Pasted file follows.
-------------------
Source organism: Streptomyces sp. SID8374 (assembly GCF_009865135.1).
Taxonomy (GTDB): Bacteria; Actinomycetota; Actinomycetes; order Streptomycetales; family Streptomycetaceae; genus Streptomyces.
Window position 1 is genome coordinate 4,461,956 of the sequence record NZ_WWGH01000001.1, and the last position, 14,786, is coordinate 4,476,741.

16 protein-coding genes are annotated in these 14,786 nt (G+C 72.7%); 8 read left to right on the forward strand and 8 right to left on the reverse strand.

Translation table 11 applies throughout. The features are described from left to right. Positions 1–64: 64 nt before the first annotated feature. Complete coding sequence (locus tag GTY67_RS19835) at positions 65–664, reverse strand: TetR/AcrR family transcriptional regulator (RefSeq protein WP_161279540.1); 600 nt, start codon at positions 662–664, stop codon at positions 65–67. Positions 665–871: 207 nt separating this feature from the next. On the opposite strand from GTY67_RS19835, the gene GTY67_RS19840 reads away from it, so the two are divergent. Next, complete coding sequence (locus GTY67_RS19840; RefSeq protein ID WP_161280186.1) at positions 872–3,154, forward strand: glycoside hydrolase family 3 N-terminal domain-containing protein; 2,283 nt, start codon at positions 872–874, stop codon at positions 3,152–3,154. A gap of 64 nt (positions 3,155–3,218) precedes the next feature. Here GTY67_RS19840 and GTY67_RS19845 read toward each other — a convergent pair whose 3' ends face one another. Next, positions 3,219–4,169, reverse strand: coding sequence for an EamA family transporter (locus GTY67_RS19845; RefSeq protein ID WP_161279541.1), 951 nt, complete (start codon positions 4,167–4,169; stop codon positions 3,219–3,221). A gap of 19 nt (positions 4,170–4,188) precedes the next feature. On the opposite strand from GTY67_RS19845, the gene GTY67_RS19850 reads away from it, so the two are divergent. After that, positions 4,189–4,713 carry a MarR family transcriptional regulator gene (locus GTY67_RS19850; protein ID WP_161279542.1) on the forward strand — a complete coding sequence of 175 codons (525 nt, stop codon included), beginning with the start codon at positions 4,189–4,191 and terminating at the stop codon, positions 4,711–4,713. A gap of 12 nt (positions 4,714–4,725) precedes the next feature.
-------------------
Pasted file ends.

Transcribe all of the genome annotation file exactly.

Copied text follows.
Source organism: Streptomyces sp. SID8374 (assembly GCF_009865135.1).
Taxonomy (GTDB): Bacteria; Actinomycetota; Actinomycetes; order Streptomycetales; family Streptomycetaceae; genus Streptomyces.
Window position 1 is genome coordinate 4,461,956 of the sequence record NZ_WWGH01000001.1, and the last position, 14,786, is coordinate 4,476,741.

16 protein-coding genes are annotated in these 14,786 nt (G+C 72.7%); 8 read left to right on the forward strand and 8 right to left on the reverse strand.

Translation table 11 applies throughout. The features are described from left to right. Positions 1–64: 64 nt before the first annotated feature. Complete coding sequence (locus tag GTY67_RS19835) at positions 65–664, reverse strand: TetR/AcrR family transcriptional regulator (RefSeq protein WP_161279540.1); 600 nt, start codon at positions 662–664, stop codon at positions 65–67. Positions 665–871: 207 nt separating this feature from the next. On the opposite strand from GTY67_RS19835, the gene GTY67_RS19840 reads away from it, so the two are divergent. Next, complete coding sequence (locus GTY67_RS19840; RefSeq protein ID WP_161280186.1) at positions 872–3,154, forward strand: glycoside hydrolase family 3 N-terminal domain-containing protein; 2,283 nt, start codon at positions 872–874, stop codon at positions 3,152–3,154. A gap of 64 nt (positions 3,155–3,218) precedes the next feature. Here GTY67_RS19840 and GTY67_RS19845 read toward each other — a convergent pair whose 3' ends face one another. Next, positions 3,219–4,169, reverse strand: coding sequence for an EamA family transporter (locus GTY67_RS19845; RefSeq protein ID WP_161279541.1), 951 nt, complete (start codon positions 4,167–4,169; stop codon positions 3,219–3,221). A gap of 19 nt (positions 4,170–4,188) precedes the next feature. On the opposite strand from GTY67_RS19845, the gene GTY67_RS19850 reads away from it, so the two are divergent. After that, positions 4,189–4,713 carry a MarR family transcriptional regulator gene (locus GTY67_RS19850; protein ID WP_161279542.1) on the forward strand — a complete coding sequence of 175 codons (525 nt, stop codon included), beginning with the start codon at positions 4,189–4,191 and terminating at the stop codon, positions 4,711–4,713. A gap of 12 nt (positions 4,714–4,725) precedes the next feature.